There is no doubting the level of performance delivered by Julianne Moore when considering Still Alice. I thought Rosamund Pike was fantastic in Gone Girl and had hoped she would nab the golden statuette, but hats-off to Ms. Moore. Her portrayal of someone suffering from early onset Alzheimer’s disease is a study in mental suffering that one can only admire. That it sits within a somewhat threadbare framework considering personal and familial coping of such matters is a bit of a shame. Still Alice is one of those films that needs to be seen for the performance rather than the actual story.
Unfortunately I was not particularly engaged by any of Alice’s family members, in particular her eldest daughter, Anna, played by Kate Bosworth; and while there’s never enough of Alec Baldwin on the big screen, his turn as John, Alice’s husband, is understated to say the least. That being said, I was pleasantly surprised by Kristen Stewart‘s role as Alice’s youngest child Lydia, an acting wannabe relocated to the West Coast; the furthest away from her mother’s difficulties but the closest to understanding her fears and ever-increasing limitations. It’s fair to say that some of the writing devices employed to portray the passing of time during Alice’s illness can be a bit clunky, although I did like the visual methods used by the filmmakers to indicate when Alice was suffering a particular “episode”.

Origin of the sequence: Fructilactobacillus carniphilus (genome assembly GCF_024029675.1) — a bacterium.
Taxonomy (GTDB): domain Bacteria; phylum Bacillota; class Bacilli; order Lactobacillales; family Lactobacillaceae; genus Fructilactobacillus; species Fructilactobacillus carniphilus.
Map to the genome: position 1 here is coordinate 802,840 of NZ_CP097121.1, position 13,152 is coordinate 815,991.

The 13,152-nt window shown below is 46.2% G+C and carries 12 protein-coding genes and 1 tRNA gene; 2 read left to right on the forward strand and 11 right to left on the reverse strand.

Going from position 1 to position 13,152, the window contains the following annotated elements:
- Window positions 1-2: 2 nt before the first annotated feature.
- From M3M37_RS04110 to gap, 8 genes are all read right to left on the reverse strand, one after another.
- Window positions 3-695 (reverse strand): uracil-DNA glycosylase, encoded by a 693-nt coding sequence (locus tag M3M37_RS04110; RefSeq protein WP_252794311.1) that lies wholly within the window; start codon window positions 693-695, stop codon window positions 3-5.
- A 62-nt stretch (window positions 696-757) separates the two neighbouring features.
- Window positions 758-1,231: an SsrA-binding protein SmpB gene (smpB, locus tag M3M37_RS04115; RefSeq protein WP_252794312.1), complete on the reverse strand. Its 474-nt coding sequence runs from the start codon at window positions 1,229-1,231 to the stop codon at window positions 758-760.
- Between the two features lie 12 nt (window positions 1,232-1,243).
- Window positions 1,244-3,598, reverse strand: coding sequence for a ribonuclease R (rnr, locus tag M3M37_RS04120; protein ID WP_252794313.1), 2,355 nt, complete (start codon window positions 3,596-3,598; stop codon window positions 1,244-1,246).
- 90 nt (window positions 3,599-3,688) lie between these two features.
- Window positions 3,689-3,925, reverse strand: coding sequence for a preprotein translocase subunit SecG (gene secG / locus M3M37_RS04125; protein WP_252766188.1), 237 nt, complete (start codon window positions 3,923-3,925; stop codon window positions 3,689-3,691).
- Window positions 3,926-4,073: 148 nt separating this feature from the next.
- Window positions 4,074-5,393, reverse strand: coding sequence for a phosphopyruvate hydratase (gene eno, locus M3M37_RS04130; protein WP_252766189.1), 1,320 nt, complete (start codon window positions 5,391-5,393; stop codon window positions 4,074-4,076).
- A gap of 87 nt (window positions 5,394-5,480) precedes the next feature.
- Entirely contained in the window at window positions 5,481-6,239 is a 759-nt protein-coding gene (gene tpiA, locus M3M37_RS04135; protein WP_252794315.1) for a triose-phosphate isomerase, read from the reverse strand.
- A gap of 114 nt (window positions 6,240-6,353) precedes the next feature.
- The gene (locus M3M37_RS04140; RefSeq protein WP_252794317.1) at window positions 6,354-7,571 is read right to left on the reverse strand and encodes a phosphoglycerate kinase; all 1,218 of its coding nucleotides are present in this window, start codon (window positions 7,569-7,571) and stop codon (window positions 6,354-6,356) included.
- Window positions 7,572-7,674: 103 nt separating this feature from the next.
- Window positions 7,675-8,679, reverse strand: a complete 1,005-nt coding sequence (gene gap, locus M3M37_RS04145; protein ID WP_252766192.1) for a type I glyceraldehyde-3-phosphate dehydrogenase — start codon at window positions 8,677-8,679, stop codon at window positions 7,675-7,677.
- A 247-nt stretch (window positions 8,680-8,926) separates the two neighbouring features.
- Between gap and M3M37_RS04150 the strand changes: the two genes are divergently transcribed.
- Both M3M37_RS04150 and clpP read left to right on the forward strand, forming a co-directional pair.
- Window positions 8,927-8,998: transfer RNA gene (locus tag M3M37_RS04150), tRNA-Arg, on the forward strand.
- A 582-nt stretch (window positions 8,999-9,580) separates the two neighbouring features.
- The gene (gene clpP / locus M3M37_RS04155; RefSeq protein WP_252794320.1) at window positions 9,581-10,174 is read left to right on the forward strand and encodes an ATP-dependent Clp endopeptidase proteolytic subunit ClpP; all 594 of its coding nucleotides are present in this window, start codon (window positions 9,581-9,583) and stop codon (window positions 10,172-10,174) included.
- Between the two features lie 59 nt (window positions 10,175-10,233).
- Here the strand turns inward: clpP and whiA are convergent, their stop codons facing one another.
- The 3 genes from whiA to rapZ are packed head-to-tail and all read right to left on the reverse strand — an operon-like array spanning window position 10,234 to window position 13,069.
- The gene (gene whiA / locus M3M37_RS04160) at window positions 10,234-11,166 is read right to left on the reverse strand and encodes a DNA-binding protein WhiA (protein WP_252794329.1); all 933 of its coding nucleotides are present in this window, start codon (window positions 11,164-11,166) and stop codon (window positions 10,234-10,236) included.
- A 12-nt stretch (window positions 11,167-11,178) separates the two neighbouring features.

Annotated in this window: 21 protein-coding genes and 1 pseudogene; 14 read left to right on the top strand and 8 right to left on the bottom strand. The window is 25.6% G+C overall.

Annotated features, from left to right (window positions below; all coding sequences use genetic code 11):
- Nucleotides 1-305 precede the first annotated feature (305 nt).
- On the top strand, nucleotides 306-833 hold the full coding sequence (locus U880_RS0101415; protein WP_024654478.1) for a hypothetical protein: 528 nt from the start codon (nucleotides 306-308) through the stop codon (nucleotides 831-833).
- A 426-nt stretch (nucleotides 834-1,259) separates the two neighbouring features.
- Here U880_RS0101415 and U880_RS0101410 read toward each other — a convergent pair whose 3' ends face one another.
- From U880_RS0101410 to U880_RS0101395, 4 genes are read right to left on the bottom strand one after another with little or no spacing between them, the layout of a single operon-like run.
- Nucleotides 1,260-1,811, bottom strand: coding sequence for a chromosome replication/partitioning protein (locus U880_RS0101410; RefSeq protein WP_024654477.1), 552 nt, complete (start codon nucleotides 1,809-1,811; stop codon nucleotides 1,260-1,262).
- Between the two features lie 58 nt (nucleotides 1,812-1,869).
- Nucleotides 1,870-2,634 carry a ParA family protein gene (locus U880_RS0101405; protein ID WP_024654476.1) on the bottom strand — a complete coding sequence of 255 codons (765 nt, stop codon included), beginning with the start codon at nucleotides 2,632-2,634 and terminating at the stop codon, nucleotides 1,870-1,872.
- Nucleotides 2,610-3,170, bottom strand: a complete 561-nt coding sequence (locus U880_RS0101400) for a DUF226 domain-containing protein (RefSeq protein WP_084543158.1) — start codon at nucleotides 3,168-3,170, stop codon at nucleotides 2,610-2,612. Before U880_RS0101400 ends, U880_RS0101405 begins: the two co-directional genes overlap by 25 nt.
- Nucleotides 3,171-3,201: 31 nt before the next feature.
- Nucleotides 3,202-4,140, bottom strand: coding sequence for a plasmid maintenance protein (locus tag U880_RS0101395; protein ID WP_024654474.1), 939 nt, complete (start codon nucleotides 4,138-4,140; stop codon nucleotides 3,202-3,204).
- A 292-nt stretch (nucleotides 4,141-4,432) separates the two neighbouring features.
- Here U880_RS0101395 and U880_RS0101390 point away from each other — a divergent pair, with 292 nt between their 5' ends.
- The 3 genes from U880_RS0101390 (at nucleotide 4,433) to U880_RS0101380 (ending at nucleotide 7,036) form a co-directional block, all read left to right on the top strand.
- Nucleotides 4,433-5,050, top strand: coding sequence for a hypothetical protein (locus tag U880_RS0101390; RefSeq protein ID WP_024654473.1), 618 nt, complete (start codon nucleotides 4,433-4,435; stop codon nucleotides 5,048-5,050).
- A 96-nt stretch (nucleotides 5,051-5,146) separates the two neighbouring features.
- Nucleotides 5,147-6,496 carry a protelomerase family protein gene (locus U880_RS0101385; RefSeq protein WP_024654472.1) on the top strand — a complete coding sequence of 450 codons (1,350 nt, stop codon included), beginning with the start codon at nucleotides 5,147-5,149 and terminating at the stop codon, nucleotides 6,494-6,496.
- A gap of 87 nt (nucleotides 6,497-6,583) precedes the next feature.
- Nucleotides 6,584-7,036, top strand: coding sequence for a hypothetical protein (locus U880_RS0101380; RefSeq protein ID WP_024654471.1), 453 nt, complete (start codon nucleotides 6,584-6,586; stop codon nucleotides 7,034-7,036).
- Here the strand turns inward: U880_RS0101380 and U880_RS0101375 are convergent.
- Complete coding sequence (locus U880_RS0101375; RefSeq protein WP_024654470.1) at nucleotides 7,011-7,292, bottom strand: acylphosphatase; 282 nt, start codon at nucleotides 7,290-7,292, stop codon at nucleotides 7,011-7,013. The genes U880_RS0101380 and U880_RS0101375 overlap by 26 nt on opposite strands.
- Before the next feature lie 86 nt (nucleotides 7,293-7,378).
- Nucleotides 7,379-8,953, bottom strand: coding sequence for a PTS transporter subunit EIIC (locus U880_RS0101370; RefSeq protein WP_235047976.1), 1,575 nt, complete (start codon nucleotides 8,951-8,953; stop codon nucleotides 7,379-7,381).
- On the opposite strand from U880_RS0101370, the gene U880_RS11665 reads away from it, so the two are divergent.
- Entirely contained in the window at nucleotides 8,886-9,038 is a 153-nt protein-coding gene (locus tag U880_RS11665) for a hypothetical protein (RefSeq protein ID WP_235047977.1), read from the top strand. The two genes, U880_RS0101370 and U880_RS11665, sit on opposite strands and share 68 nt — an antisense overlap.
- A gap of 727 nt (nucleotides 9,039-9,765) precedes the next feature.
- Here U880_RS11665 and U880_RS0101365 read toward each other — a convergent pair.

Still Alice is Richard Glatzer and Wash Westmoreland‘s fourth directorial collaboration and while it will be remembered for its strong central performance, when considering their body of work (to date) they’re not exactly setting the cinematic world on fire. The viewer will definitely be struck by the situation, but don’t let that mask the failings of the film. I think it’s a good indication of this film’s qualities that it was not nominated for either Best Picture or Best Director at this year’s Oscars. If you really want a performance that is award-worthy and set within a story that is interesting to view, then please consider Cake.
Thank you for reading 🙂